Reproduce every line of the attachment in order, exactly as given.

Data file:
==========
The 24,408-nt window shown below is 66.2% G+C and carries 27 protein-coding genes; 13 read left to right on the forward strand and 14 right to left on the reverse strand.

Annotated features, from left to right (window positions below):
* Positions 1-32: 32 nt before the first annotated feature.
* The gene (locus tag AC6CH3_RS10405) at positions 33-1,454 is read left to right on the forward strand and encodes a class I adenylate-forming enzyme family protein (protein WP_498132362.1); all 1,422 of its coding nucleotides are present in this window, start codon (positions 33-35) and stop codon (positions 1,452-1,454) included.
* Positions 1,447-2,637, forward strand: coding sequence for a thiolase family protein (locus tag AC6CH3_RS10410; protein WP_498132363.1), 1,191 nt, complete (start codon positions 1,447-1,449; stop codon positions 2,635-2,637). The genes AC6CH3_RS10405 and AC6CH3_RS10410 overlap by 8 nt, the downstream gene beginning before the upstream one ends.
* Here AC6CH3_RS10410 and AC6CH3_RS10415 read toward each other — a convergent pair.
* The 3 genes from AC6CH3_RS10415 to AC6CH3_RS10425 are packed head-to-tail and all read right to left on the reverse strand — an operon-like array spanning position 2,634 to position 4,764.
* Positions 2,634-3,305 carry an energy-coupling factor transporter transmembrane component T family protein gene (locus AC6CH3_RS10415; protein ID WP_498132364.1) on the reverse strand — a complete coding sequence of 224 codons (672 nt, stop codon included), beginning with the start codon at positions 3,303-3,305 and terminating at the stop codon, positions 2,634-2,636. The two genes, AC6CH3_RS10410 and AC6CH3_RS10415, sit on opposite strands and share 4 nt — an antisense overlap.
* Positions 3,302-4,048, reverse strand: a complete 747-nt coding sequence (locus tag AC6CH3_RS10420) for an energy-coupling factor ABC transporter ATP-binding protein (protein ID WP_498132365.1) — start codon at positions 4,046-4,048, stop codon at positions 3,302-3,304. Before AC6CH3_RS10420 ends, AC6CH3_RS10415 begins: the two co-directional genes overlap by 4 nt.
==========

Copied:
The 24,408-nt window shown below is 66.2% G+C and carries 27 protein-coding genes; 13 read left to right on the forward strand and 14 right to left on the reverse strand.

Annotated features, from left to right (window positions below):
* Positions 1-32: 32 nt before the first annotated feature.
* The gene (locus tag AC6CH3_RS10405) at positions 33-1,454 is read left to right on the forward strand and encodes a class I adenylate-forming enzyme family protein (protein WP_498132362.1); all 1,422 of its coding nucleotides are present in this window, start codon (positions 33-35) and stop codon (positions 1,452-1,454) included.
* Positions 1,447-2,637, forward strand: coding sequence for a thiolase family protein (locus tag AC6CH3_RS10410; protein WP_498132363.1), 1,191 nt, complete (start codon positions 1,447-1,449; stop codon positions 2,635-2,637). The genes AC6CH3_RS10405 and AC6CH3_RS10410 overlap by 8 nt, the downstream gene beginning before the upstream one ends.
* Here AC6CH3_RS10410 and AC6CH3_RS10415 read toward each other — a convergent pair.
* The 3 genes from AC6CH3_RS10415 to AC6CH3_RS10425 are packed head-to-tail and all read right to left on the reverse strand — an operon-like array spanning position 2,634 to position 4,764.
* Positions 2,634-3,305 carry an energy-coupling factor transporter transmembrane component T family protein gene (locus AC6CH3_RS10415; protein ID WP_498132364.1) on the reverse strand — a complete coding sequence of 224 codons (672 nt, stop codon included), beginning with the start codon at positions 3,303-3,305 and terminating at the stop codon, positions 2,634-2,636. The two genes, AC6CH3_RS10410 and AC6CH3_RS10415, sit on opposite strands and share 4 nt — an antisense overlap.
* Positions 3,302-4,048, reverse strand: a complete 747-nt coding sequence (locus tag AC6CH3_RS10420) for an energy-coupling factor ABC transporter ATP-binding protein (protein ID WP_498132365.1) — start codon at positions 4,046-4,048, stop codon at positions 3,302-3,304. Before AC6CH3_RS10420 ends, AC6CH3_RS10415 begins: the two co-directional genes overlap by 4 nt.